The Moviehunter

Pulp Culture
'Battlestar Galactica'
is back, like it or not

March 18, 1999
By Franklin Harris

Some ideas are just born bad, like new Coke, the shot-for-shot remake of "Psycho" and television shows starring Tony Danza.

Others still are so bad we try just not to think of them.

So, that in mind, how can it be that there are actually two different camps fighting over who gets to make a "Battlestar Galactica" sequel?

On the eve of the new "Star Wars" film, now scheduled for a May 19 release, it's somehow appropriate that the most infamous of "Star Wars" ripoffs is once again rising from the celluloid muck.

Glen A. Larson, executive producer of 1978's "Galactica" television series, rode George Lucas' coattails before, why not again?

Variety reported last week that a $40 million, big-screen version of "Galactica" will start filming in September in Luxembourg. Larson is back as producer. He is joined by Todd Moyer, executive producer of last weekend's sci-fi film flop, "Wing Commander," itself another one of those unthinkably bad ideas.

"Wing Commander," which is best described as "Beverly Hills 90210" in space -- only with less-talented actors and less plot coherence -- is one of those movies that is so bad that it leaves a dingy residue on the movie screen. So, obviously, "Wing Commander" scribe Mike Finch is the perfect choice to write the "Battlestar Galactica" script, right?

Yeah. Right.

Now, in case you forgot, or are suffering from post-Galactica trauma, "Battlestar Galactica" is, as series star Lorne Greene used to tell us each week, the story of the last of a great fleet of spacefaring battleships. Fleeing the robotic tyranny of the Cylon Empire, the Galactica leads a "ragtag, fugitive fleet on a lonely quest -- a shining planet known as (dramatic pause) Earth."

ABC cancelled "Battlestar Galactica" after one season, long before the Galactica could find the lost tribe of humanity that supposedly settled Earth long ago. A sequel series, "Galactica: 1980" was tried, but it was so roundly trashed that Larson's "Galactica" revival plans to ignore it.

Well, at least Larson isn't totally dense.

But if the "Galactica" script is all but certain to reek, at least most of the "Galactica" cast is likely to return. If they're asked, anyway.

Richard Hatch, who played ace fighter pilot Captain Apollo, hasn't had on-screen work in years. And Dirk "Starbuck" Benedict was last seen doing Sci-Fi Channel original movies, so anything is a step up for him. Unfortunately, Greene has long since gone to dish out the Alpo on the big Ponderosa in the sky.

Lucky him.

The alleged plot of this disaster-in-the-making centers on a second Battlestar, the Pegasus, which was first featured in a two-episode "Galactica" story, "The Living Legend."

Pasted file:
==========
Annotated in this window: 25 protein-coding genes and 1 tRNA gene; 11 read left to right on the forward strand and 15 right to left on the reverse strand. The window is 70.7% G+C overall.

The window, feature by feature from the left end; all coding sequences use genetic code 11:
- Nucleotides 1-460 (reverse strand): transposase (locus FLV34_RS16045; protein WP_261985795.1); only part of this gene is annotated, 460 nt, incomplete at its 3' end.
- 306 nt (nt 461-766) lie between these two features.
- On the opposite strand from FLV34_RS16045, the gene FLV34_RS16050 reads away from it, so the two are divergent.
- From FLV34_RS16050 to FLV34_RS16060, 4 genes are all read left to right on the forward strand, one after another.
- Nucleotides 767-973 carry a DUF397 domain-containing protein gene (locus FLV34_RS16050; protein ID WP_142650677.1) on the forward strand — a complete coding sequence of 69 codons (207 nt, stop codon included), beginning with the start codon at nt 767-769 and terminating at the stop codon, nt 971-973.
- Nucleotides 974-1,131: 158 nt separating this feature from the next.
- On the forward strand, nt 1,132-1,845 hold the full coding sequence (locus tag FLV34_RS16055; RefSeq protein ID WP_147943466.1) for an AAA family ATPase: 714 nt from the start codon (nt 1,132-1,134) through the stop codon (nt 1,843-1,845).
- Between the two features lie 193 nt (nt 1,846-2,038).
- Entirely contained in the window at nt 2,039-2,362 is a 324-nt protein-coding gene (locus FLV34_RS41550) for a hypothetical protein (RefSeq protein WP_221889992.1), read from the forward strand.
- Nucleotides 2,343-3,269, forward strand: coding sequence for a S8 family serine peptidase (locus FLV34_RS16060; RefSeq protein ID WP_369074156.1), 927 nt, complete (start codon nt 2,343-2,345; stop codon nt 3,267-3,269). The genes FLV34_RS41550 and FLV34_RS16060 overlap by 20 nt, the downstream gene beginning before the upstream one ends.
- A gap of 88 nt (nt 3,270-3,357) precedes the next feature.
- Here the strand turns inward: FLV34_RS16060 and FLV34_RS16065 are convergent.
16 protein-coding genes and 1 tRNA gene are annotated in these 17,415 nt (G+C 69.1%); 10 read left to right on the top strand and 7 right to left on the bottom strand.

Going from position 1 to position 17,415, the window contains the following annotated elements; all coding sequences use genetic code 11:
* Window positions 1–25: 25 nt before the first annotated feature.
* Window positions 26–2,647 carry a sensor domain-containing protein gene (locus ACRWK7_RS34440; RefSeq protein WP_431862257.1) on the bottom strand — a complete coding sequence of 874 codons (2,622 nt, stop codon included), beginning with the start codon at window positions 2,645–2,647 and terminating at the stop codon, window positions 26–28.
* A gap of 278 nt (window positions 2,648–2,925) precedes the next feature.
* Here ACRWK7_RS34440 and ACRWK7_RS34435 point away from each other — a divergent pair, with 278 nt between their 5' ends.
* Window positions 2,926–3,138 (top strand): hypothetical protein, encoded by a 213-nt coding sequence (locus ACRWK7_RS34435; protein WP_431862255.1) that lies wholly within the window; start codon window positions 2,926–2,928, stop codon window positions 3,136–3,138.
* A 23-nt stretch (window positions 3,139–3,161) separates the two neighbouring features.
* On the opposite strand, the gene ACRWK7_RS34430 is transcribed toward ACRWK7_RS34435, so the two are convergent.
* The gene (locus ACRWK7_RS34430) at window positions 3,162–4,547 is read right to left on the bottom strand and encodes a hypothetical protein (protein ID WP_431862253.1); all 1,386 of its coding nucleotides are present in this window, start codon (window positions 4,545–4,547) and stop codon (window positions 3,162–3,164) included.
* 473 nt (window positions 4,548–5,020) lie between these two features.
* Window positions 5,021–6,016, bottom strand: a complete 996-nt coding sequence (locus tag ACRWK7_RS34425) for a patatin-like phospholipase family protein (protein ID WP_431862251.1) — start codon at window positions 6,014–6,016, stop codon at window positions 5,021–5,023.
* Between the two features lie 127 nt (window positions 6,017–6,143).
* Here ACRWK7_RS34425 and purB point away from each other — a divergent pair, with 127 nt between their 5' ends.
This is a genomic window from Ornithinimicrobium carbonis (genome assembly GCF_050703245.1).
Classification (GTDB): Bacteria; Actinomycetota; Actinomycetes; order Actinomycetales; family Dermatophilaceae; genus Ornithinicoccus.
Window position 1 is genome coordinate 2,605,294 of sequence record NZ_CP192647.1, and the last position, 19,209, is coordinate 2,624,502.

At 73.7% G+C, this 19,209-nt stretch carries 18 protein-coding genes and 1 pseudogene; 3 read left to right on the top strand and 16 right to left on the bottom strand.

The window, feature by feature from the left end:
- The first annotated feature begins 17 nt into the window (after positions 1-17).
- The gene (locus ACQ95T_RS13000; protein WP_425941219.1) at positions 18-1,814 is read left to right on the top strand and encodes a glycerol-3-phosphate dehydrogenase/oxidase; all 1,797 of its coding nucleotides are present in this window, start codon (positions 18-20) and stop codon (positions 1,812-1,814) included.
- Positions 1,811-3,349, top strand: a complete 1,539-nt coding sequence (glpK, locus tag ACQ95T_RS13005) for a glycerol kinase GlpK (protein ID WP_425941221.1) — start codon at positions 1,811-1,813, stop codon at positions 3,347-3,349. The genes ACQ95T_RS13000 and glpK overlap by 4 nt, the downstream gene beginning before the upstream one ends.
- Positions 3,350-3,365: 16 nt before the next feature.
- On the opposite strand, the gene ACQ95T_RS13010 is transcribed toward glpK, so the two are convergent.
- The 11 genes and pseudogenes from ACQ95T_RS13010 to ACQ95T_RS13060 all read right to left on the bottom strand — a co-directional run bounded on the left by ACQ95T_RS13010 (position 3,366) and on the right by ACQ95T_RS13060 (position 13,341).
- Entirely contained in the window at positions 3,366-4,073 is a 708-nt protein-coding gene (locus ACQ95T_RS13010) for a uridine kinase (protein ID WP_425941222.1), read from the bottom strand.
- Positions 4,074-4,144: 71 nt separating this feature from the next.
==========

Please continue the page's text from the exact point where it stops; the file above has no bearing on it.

Of course, Lloyd Bridges, who portrayed the Pegasus' Commander Cain, is just as dead as Greene is. Maybe someone should tell Finch that before he gets too far into the screenplay's first draft?

Nah. Why spoil his fun?

Now, just when you think this sordid tale cannot possibly become more pathetic, fate deals from the bottom of the deck.

It seems Hatch isn't quite as happy about the "Galactica" movie as you'd think he'd be.

Hatch, as it turns out, has spent the last several years trying to get a new "Battlestar Galactica" television series off the ground. He even has gone so far as to produce a promotional trailer, designed to convince Universal Television, which owns the TV rights to "Galactica," that a second series isn't as bad an idea as everyone knows it is.

Now, suddenly, Larson, along with those guys who made a terrible movie based on a good video game, is stealing Hatch's limelight.

That creep.

Hatch's production company released a statement complaining that the film's producers haven't yet contacted any of the original series' cast members. The statement also claimed that Hatch is the "heart and soul of 'Galactica,'" which, as I translate it, means Hatch specifically hasn't yet been asked to appear in the movie.

Now, in whose hands is "Galactica" better off?

Before you answer, you should know that Moyer's other production credits include the forgettable "Timecop," and "Barb Wire," a Pamela Anderson vehicle that has only two things going for it.

On the other hand, if you think Hatch knows what to do with "Galactica," try getting through the two recent "Battlestar Galactica" novels bearing his name.

No. There is only one answer: we do not need a "Galactica" movie. "Galactica" was bad TV. It'll be a worse feature film.

This whole thing is a bad idea, best never spoken of again.

Besides, if they revive "Battlestar Galactica," what's next? "Buck Rogers in the 25th Century," maybe?

Gil Gerard, call you office.

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